1. i was looking into canning spaghetti sauce and learned that even though it’s tomato based, it must be pressure canned since it has other vegetables in it. Apparently only if it’s just tomatoes can it be water bathed

  2. I wonder how you would go about canning homemade enchilada sauce? Would it need to be pressure canned?

    1. It would depend on the acidity level as to wether it could be water bathed or need a pressure can. I know some university extensions will take submitted recipes and test hem for acitity and ingredients so you know how to safely an a home made recipe. I would do some seahing online, that is where i have found my info. I just freeze mine.

    2. Julie,
      If it’s tomato based, chances are you can water bath can. BUT. Don’t ever try to can anything without a tried and true canning recipe, in my opinion. Here’s one for a sauce that you can learn from:

      Good luck! 🙂 Katie

      1. I want to sound a note of caution here. I have plenty of recipes that are tomato based but need pressure canning.

        The problem is that tomatoes are right on the borderline of “acidic” and “not acidic”. Home canning of plain tomatoes involves adding an acid – lemon juice – to make sure they are below pH4.6.

        I would recommend being extremely careful, and only using tried and true recipes that add an acid to the sauce. Botulism is not your friend 🙁

  3. We keep canned goods on hand and buy them when there is a good sale. (Right now we have a mountain of canned beans and peas that were given to us. We’re working on storing, giving, and eating them.)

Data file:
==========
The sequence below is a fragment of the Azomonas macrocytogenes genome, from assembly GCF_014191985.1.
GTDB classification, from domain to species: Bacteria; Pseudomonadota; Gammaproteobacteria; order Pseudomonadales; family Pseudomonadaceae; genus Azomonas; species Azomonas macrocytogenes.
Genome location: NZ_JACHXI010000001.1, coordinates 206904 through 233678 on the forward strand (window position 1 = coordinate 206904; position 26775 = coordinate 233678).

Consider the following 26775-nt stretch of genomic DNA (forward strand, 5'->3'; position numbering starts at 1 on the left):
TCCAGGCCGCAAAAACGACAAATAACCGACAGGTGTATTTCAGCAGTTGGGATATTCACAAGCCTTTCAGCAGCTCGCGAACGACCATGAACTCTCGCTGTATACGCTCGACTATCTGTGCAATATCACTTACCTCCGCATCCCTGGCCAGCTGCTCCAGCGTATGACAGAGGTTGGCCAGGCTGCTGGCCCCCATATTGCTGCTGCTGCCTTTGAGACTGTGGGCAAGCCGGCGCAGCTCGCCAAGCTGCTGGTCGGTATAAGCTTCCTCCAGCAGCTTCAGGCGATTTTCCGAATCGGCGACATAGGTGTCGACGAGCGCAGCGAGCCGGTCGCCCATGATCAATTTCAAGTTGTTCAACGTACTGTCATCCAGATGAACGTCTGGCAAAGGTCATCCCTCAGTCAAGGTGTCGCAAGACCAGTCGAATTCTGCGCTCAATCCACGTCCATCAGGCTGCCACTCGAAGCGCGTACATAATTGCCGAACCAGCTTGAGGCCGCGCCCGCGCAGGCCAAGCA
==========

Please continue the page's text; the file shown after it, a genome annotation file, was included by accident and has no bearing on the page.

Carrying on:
I also can whatever grows well or is available for a good price. I focus on making those things that are most expensive to buy and that we use regularly. We love home-canned salsa, jams, applesauce, blackberry vinegar, tabasco sauce, and syrups. It’s so nice to have a ready supply of these. However, I do need to keep using them so I’ll have space (and jars) for the new harvest each year.

  4. this is great! i really want to delve into canning and using my dehydrator more because i have been realizing that we aren’t really prepared for even a minor disaster that would involve loss of electricity. i do buy dried goods in bulk, but most of that would still need water and electricity to cook. we make our own peanut butter… i am wondering if someone knows a good way to can it for preservation without having to use a fridge. ideas? also, what are the best veggies to dehydrate? i have dehydrated some fruits and herbs, even granola and nuts/seeds, but haven’t really delved into the veggies yet. i would love feedback!
    my recent post: another bold step forward

    1. Charis,
      I’ve no clue on the peanut butter, but it’s a great question. We’ll talk veggies on Friday, so watch for that post! 🙂 Katie

  5. Katie,
    This has been a great post of information. I’m about to do a stock up of one weeks worth of food and water. Just to get us started. I’m excited to start canning and having that as a part of my stock.

    I also wanted to say Thank You so much for your Family Camping Handbook. My family is going on it’s first camping trip and this has eased a lot of my fears by having your ebook to reference. Our first trip is fairly close Algonac State Park. Pray for me!

    1. Rana,
      What fun! I’m so glad the camping book was helpful – it’s time for a re-release 2nd edition of that baby! 😉 Katie

  6. In addition to legumes and grains, there are many crops that store “as is” in the ground, in a root cellar, or in an unheated dry storage room. Since I’m in WI, I deal with plenty of winter, too, but I still manage to eat from the garden much of the year. Oh, nuts in the shell store quite a while, too. (I scored a bunch of walnuts from a neighbor last fall.)